Ahead of the publication of the draft budget 2018-19, SASW has the following 3 key asks of the Scottish Government:
YEAR OF YOUNG PEOPLE 2018:
(1) Prevention to take precedence
As 2018 is the ‘Year of Young People’, SASW are urging for ‘prevention’ in the lives of children and families to have a strong focus, so that ‘early intervention’ may not be necessary.
This starts with ensuring families have enough to eat, a house to live in, clothes to wear, and have peace of mind so they can be part of their communities.
We urge the Scottish Government to support meaningful employment, and restructure a social security and benefit system which cripples people.
Some important reviews of systems have taken place. We welcome and have supported these initiatives, but want to stress the need to focus on practice. We need to critically analyse how systems are translated into best practice on the ground. This means having the conversations with workers and people who have been at the receiving end of services.
We need Government to invest in additional social work posts by providing ring fenced funding to local authorities. We would also like to see a pay increase for public sector workers in this field.
Scotland has a disproportionally high level of children looked after and accommodated, expensive to the public purse, and there can be an emotional cost which lasts a lifetime.
Realistic social work caseloads mean social workers can work in real partnership with children and parents who need or want support. It supports sharing the necessary information with consent, the best foundation for a better way forward. This may allow families to own and make the changes which can prevent children having to live away from home.
If social workers can do the job they were trained for, have time to reflect and receive adequate training and supervision, it may help towards the prevention of the horrific tragedies which happen when children have not been protected.
SCOTTISH NATIONAL HEALTH & SOCIAL CARE WORKPLAN 2018:
(2) Investment in adult care social work services
With part 2 of the National Health and Social Care workplan being introduced in 2018, SASW are asking the Scottish Government for investment in adult care social work services, so that adults and vulnerable citizens in need of care, protection and support can access services which allow their human dignity and wellbeing to be upheld, their right to self-determination to be respected and the rights of the people who care for them to be met.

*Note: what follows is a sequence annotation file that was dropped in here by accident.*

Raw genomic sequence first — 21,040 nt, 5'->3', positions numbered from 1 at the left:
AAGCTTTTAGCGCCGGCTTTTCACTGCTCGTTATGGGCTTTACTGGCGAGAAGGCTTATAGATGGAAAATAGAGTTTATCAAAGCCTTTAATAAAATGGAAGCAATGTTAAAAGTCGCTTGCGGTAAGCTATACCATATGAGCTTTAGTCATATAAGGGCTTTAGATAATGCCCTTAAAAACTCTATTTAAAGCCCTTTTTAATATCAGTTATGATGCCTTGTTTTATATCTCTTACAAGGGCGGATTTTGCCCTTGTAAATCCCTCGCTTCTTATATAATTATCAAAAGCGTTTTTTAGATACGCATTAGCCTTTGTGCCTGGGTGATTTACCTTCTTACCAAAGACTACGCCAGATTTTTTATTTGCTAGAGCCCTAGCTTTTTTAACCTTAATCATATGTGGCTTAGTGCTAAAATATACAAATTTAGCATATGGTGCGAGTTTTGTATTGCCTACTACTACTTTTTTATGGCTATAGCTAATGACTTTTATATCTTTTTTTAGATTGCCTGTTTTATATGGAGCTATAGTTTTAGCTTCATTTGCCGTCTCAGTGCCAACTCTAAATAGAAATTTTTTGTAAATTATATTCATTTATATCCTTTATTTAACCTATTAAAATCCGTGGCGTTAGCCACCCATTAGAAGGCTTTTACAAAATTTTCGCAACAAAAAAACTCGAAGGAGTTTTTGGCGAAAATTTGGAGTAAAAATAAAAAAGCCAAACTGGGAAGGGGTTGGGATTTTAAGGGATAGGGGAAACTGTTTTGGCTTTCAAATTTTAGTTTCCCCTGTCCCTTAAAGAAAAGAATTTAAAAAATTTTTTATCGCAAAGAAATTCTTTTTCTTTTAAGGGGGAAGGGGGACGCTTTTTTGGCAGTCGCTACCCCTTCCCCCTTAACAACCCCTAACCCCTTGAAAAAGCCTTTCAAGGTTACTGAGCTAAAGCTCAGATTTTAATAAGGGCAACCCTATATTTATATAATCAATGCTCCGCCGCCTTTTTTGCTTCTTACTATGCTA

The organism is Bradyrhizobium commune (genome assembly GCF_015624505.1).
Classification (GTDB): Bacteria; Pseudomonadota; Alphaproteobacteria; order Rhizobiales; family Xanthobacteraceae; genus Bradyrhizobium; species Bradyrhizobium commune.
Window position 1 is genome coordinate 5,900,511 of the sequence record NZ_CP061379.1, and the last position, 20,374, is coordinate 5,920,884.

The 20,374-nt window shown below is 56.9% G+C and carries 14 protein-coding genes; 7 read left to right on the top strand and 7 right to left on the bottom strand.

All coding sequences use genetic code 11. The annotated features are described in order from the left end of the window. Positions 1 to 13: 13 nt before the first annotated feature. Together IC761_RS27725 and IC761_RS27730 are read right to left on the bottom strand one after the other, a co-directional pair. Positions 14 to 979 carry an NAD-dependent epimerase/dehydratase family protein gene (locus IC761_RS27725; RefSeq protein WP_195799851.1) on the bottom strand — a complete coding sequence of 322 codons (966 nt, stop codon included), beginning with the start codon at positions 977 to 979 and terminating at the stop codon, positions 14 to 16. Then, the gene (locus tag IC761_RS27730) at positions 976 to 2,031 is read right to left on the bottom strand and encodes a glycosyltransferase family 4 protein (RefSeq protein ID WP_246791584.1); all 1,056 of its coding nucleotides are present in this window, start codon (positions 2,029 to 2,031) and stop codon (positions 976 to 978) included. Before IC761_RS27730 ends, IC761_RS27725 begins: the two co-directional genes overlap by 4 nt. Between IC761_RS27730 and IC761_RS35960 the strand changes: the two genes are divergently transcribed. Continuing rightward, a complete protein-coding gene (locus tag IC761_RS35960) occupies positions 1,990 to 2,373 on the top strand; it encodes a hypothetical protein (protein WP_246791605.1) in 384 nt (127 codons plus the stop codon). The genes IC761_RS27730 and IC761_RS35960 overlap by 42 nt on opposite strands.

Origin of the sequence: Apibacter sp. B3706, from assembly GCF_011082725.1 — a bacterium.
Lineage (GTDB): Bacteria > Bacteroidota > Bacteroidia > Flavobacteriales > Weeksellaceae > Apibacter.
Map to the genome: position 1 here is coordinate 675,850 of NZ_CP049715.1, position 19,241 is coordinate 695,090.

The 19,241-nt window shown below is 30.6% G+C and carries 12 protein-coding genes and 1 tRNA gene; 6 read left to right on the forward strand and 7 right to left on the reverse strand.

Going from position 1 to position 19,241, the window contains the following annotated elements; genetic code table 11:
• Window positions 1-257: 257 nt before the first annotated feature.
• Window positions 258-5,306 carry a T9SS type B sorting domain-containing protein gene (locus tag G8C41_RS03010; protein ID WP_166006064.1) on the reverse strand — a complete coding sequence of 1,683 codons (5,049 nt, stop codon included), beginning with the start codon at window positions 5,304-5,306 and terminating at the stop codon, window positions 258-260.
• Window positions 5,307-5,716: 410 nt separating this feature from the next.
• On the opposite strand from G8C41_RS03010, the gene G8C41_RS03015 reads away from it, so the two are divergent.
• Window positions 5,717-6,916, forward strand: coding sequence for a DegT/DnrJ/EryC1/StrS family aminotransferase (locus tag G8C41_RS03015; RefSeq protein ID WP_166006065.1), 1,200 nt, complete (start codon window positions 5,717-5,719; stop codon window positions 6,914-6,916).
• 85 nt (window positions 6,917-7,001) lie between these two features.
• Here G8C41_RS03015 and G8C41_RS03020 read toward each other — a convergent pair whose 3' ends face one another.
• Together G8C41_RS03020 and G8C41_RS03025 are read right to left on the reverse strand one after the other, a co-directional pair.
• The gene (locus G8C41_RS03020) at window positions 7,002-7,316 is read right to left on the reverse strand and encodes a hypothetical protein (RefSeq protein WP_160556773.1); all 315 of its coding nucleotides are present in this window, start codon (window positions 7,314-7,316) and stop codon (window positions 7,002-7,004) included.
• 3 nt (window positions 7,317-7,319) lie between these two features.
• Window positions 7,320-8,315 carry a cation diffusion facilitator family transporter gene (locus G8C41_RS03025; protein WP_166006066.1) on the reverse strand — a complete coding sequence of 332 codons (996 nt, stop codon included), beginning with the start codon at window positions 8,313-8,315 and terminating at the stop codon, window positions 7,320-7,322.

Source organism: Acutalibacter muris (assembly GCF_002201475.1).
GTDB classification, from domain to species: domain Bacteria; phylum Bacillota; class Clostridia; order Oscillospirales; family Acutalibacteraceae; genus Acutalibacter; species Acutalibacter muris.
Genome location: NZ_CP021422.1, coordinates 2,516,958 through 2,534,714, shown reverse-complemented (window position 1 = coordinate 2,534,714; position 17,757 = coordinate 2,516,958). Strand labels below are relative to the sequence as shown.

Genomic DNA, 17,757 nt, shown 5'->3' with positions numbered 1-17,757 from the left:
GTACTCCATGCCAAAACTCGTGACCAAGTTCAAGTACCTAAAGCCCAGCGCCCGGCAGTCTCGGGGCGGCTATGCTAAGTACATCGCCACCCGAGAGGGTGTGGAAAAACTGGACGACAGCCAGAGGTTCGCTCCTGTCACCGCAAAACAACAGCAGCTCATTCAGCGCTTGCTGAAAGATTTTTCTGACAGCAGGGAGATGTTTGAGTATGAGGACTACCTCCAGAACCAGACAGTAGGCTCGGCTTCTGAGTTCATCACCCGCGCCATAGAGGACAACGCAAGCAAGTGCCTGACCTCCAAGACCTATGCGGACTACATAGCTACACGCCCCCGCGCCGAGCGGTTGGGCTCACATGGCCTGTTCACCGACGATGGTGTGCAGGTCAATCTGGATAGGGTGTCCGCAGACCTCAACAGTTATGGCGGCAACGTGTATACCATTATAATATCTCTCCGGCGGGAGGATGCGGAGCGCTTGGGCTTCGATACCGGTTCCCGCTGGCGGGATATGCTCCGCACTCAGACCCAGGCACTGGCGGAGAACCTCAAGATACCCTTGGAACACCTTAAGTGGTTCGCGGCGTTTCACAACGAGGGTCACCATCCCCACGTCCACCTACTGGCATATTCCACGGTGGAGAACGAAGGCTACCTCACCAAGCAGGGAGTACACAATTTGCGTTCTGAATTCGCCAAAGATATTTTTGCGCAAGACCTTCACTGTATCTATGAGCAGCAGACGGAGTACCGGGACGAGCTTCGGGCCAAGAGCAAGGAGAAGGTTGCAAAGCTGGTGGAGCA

We need additional resources for essential Mental Health Officer recruitment, training and support. Over the last year it has been recognised that nationally the use of compulsion under the Mental Health Act has increased by just over 8% and that the incidence of AWI Guardianships granted increased by over 12%, all in the context of a MHO staffing numbers remaining static. Recruitment of social workers on MHO courses are not solely about availability of funding of places but also difficulties for people to be released from their substantive post, in order to do the training.
Investment in the qualified social work workforce is vital, so that social workers are enabled to work according to their code of ethics and the values which underpin the Profession. Social workers need the time to work with people and form the relationships which will enable the best care packages. Social workers also need to have protected time for training and to be supported to play a strong role in enabling the optimum integration of services with colleagues from NHS Scotland, the third and private sector.
We ask that the Scottish Government continues to highlight the impact of BREXIT on the social services workforce. We need staff who can support discharge from hospital and care at home services.
PROTECTION OF HUMAN RIGHTS, ASYLUM SEEKERS & REFUGEES:
(3) Funding to be made available for asylum seekers, refugees & those determined to have ‘no recourse to public funds’
SASW are asking for Scotland to set the example in meeting the needs and rights of the people who seek our support and are feeling violence in other countries: asylum seekers, refugees and those determined to have ‘no recourse to public funds’. We are urging for specific funding to be made available to allow local authorities to provide initial support. No families with children or vulnerable adults should be shown a door and left in destitution. UNISON Scotland and SASW produced a guide for social workers supporting ‘no recourse to public funds’ families (click here to read this guide). We urge the Government to underpin article 8 of the UN Convention within all policies.